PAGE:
Despite being a little cool and often overcast, I made the most of the days I could with the coast being especially productive despite the endless stream of dog walkers ignoring signs and the enjoyment of others.  Unlike other years previously, opportunities for photographing certain wildlife seemed scarce, particularly Foxes.  I had particularly hoped to get the iconic image of Fox cubs playing outside their den and had the previous year, found out a quiet location.  Unfortunately after spending many a mosquito ridden hour waiting, it was obvious that the den was no longer in use. However, one Fox encounter I did have was very memorable when one came up within close distant and, despite my being in plain sight, it didn’t see me and eventually went on it’s way.  It was one of those times where just watching was more important than trying to photograph wildlife as using my camera would have scared it away.


With the summers breading season well in swing came opportunity of photographing this years young including one of my favourite places along the river Tyne where Sand Martins nest.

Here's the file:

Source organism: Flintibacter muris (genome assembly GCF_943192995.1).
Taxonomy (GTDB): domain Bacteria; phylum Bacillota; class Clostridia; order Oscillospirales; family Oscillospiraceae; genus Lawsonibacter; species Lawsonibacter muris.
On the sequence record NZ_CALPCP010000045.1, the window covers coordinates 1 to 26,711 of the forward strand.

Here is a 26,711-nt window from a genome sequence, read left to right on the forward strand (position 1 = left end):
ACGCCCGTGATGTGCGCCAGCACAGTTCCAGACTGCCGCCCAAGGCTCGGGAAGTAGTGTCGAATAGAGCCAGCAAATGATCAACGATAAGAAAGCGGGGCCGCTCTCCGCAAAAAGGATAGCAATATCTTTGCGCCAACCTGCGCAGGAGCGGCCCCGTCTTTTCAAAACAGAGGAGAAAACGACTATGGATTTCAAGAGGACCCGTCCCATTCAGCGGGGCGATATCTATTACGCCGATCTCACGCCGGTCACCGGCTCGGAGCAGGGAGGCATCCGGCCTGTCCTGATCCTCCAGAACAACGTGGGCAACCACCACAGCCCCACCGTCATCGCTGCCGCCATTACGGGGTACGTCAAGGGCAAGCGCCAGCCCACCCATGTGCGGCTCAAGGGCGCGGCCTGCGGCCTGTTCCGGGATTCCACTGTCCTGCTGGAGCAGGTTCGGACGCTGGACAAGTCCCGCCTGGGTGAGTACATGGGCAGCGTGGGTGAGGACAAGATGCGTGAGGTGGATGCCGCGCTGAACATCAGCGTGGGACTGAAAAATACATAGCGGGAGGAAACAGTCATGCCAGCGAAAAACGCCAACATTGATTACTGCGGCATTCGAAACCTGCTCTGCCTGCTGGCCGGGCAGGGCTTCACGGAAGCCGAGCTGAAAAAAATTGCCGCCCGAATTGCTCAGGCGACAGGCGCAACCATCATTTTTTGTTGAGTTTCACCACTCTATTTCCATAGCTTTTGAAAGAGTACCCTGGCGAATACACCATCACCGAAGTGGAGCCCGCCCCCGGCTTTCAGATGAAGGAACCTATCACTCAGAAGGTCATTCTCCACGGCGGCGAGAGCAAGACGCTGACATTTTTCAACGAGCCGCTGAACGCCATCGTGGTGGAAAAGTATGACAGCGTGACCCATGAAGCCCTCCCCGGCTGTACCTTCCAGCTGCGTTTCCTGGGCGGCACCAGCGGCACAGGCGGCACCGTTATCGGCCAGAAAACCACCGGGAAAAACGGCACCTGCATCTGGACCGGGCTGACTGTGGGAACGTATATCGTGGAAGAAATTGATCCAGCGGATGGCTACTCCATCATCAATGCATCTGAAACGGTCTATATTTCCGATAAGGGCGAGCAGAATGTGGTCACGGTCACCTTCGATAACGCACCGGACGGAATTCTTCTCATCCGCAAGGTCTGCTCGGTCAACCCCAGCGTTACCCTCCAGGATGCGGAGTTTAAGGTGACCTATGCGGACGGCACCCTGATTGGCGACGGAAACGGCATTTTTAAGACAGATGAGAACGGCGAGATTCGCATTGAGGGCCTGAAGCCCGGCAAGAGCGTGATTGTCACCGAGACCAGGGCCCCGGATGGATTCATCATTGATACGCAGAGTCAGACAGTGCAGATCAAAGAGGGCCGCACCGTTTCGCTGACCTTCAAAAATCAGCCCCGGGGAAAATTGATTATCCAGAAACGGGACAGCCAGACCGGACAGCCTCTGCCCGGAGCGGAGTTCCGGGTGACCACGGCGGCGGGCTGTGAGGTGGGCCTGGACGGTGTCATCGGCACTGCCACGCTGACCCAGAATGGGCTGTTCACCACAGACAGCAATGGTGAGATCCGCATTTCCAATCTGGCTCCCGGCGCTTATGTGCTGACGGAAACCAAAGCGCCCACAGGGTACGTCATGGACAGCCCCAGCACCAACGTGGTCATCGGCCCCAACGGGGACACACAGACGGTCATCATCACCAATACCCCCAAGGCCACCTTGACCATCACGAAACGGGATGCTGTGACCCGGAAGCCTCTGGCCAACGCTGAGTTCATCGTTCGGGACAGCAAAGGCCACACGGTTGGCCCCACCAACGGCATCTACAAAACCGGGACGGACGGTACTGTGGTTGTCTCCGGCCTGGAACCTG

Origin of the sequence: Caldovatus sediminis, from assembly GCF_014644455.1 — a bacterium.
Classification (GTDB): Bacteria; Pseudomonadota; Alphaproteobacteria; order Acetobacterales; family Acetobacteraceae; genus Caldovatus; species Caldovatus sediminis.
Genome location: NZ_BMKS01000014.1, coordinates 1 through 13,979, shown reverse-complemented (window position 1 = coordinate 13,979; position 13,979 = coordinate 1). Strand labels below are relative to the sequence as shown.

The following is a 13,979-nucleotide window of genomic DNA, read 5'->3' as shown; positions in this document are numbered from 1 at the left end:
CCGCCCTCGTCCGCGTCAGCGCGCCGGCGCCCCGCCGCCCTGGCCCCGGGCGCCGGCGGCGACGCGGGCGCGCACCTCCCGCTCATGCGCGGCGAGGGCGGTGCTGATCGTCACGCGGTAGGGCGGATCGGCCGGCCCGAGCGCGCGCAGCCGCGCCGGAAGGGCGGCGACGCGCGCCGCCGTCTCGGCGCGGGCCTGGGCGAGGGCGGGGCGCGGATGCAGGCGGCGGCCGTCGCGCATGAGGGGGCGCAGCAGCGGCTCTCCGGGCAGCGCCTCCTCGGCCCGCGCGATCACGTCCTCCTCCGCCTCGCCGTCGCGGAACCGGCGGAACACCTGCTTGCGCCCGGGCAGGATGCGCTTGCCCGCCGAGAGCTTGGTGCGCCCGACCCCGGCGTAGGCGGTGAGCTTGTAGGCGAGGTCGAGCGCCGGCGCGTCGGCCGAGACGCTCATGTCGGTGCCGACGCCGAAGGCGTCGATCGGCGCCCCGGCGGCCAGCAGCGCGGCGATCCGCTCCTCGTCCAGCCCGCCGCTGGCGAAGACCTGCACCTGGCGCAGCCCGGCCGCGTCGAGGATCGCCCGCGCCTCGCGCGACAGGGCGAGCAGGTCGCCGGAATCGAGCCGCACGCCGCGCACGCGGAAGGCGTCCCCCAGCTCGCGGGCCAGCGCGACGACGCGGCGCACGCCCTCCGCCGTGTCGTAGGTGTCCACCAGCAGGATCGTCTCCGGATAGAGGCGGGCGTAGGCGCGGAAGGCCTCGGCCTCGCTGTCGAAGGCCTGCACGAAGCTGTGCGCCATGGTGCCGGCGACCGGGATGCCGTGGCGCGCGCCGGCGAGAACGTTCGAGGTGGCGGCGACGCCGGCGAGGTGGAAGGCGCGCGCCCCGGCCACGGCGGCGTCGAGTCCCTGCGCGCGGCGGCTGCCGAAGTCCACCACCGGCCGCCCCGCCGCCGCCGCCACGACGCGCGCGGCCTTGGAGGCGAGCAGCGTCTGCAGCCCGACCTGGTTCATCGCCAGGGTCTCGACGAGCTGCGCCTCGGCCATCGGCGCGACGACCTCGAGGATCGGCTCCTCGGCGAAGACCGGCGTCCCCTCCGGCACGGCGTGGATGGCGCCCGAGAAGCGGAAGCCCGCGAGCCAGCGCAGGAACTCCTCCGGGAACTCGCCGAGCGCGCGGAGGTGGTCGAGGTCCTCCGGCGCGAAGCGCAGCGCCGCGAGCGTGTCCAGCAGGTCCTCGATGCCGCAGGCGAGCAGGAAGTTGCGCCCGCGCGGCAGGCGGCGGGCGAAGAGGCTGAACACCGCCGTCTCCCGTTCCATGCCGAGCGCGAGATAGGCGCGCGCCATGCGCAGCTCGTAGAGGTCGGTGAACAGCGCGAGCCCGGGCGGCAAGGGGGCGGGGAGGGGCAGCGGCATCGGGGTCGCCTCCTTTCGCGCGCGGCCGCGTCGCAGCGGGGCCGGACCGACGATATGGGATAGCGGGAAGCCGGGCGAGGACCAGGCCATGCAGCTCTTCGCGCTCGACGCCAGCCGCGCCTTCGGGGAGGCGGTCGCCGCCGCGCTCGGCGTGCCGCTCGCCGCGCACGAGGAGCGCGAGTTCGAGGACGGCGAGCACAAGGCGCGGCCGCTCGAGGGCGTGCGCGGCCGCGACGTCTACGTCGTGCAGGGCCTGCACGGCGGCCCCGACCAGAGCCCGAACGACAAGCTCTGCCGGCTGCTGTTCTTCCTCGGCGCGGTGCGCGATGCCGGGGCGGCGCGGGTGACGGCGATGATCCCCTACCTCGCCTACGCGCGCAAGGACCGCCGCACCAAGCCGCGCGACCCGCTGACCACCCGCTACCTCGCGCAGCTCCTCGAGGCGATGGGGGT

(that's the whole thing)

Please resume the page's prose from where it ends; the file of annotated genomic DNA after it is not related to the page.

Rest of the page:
While still waiting for summer to arrive, spring came!  With this came plenty of chances of colourful photographs and, for the first time this year I was finally able to photograph some Kingfishers.  The last and best time came a week before the big freeze when a Kingfisher unexpectedly came within metres of me, but unfortunately had my converter on and was almost too close making a good sharp, clean shot difficult, that and having a slow card in my camera which soon had the buffer filling up.


Winter came early this year, ending 2010 much as how it started with record low temperatures and amounts of snow.  I seem to be one of the few people around who actually has enjoyed the snow.  However, it’s easy to forget how bad this can be for the wildlife not used to these kind of conditions.  No doubt it will have a negative impact on the coming year, already owl sightings are down and no doubt Kingfisher numbers will suffer again.  Plans for the coming year?  I think I will spend more time with my landscape photography.  Wildlife wise I’m hoping to photograph Short Eared Owls if they make a come back as well as Little Owls and Barn Owls.  Foxes will be on top of my list as usual, especially cubs.